Around the World

Around the World

Wednesday, September 24, 2008


Political Prisoner Freed

Burma's longest-serving political prisoner was among more than 9,000 inmates freed Tuesday, days before the first anniversary of the junta's deadly crackdown on anti-government protests led by Buddhist monks.

Win Tin, a journalist-turned-activist and an aide to pro-democracy opposition leader Aung San Suu Kyi, was held for 19 years. He was one of at least seven political prisoners released, Amnesty International said.

The rights group said there are an estimated 2,100 political prisoners in Burma, which has been under military rule for 46 years and is one of the world's poorest and most authoritarian nations.

Win Tin, a longtime journalist and poet, would write poems on the walls of his prison cell with ink made of brick powder and water, supporters said.


Elgin Fragment Returned

Greece has finally taken possession of a chunk of the Elgin Marbles and now holds renewed hopes of regaining the rest.

Italian President Giorgio Napolitano presented Greek authorities on Tuesday with a small piece of sculpture from the Parthenon that had been kept in a museum in Palermo, Sicily, for 200 years.

The 2,500-year-old marble fragment was among the pieces Scottish diplomat Lord Elgin removed from the Acropolis, the site of the Parthenon, in the early 19th century. Elgin gave it to a friend in Sicily during a stop on his trip back to London, where the rest of his collection is still displayed in the British Museum despite repeated Greek requests for its return.

The fragment will stay in Athens on permanent loan from the Antonio Salinas Museum.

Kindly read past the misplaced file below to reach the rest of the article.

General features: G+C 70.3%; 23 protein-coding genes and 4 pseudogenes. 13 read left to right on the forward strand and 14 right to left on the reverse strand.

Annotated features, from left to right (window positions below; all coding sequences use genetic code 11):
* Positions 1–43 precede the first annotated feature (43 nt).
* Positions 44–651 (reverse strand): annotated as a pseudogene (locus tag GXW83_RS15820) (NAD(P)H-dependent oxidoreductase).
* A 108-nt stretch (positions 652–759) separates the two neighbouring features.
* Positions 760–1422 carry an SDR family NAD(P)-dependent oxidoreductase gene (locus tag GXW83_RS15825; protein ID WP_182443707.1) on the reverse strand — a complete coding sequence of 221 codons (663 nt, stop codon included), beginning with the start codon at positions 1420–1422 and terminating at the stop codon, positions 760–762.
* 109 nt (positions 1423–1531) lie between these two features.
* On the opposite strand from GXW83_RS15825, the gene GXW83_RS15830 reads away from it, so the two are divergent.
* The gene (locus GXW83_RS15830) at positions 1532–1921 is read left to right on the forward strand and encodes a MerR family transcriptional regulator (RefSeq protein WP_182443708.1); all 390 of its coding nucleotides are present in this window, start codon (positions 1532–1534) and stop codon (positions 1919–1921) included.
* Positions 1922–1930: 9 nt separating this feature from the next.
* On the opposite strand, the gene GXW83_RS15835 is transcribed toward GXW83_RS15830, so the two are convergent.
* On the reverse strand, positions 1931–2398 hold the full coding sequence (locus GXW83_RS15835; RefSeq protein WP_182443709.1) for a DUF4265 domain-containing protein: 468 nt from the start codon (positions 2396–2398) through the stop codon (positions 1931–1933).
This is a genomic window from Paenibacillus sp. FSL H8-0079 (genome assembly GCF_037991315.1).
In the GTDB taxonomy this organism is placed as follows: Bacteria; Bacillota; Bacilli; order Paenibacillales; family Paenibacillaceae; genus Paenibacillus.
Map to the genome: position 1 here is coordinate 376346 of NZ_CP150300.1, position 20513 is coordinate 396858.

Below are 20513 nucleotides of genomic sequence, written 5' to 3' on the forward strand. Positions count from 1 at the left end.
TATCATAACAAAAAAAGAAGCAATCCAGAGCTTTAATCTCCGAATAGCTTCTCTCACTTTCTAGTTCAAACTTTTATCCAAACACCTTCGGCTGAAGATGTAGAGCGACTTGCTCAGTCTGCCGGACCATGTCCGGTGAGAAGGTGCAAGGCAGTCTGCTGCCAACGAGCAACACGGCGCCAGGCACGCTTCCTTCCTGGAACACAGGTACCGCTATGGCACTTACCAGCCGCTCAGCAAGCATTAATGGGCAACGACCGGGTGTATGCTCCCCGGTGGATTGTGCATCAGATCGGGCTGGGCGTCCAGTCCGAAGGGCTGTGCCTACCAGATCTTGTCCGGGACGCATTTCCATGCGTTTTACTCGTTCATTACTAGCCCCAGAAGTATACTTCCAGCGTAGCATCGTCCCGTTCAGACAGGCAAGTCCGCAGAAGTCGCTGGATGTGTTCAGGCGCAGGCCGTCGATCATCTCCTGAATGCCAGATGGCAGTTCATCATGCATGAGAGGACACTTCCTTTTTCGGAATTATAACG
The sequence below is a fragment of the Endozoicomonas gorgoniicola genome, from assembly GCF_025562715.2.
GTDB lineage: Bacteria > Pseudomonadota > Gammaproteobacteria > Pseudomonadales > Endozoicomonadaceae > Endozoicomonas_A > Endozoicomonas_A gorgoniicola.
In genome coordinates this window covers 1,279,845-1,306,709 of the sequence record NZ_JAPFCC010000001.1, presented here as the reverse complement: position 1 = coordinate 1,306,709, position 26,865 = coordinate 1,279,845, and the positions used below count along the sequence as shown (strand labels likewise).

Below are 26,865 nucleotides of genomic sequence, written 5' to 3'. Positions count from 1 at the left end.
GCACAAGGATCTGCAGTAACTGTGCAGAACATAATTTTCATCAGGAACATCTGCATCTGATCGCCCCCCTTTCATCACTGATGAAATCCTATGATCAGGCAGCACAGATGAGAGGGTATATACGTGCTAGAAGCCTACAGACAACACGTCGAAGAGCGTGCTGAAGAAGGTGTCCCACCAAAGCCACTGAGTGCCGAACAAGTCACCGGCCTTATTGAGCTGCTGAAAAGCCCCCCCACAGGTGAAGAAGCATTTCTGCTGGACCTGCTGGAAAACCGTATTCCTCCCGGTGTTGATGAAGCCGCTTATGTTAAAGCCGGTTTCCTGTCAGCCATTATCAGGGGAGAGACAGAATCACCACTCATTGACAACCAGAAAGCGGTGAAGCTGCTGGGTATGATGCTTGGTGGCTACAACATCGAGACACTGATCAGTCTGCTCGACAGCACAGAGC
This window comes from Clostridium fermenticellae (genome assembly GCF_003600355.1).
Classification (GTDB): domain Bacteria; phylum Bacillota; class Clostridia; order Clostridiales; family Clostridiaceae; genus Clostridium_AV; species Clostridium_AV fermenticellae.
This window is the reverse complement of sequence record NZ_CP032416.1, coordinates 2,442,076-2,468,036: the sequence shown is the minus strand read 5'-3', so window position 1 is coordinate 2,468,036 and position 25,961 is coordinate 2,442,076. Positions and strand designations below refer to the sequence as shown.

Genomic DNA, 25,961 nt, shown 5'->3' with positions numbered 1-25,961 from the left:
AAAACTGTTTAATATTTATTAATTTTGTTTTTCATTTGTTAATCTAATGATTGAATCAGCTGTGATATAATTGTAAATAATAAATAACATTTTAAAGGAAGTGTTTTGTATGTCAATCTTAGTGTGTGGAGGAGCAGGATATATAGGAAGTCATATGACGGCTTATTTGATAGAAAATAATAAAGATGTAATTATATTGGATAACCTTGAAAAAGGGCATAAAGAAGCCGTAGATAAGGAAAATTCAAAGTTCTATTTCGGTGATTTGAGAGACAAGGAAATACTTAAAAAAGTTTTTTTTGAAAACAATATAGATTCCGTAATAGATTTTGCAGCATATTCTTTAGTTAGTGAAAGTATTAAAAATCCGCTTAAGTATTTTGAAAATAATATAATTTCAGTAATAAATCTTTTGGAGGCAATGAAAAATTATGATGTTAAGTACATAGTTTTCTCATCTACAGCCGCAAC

Army Kills 60 Insurgents

Pakistani troops backed by helicopter gunships and artillery killed about 60 insurgents near the border with Afghanistan, officials said Tuesday, underlining the government's intent to confront extremists after the Marriott Hotel bombing in Islamabad on Saturday.

The United States has urged Pakistan to assert control in the lawless border region, which is a haven for al-Qaeda and Taliban fighters who enter Afghanistan to attack U.S. and NATO troops, as well as for Pakistani extremists striking domestic targets.

Chávez Speaks Out in China

Venezuelan President Hugo Chávez said that his country is no longer the back yard of the United States and that he finds it more important to visit Beijing than New York, as he arrived in China's capital on the first leg of an international tour. Chávez has expressed hope of boosting ties with China's communist leadership through increased oil sales, in part to reduce dependency on the United States, which buys about half of Venezuela's oil.

Collider Startup Put Off Till Spring

The European nuclear research organization said repairs and the onset of winter would delay until spring the startup of the world's largest particle collider. A spokesman said it would take too long to finish announced repairs before the November shutdown.

Italy Sends Troops Against Mafia

The Italian government ordered the deployment of a military task force to a province north of Naples to fight a wave of violence by the Mafia that culminated last week in the slayings of six African immigrants in a suspected feud over drug turf.

From News Services

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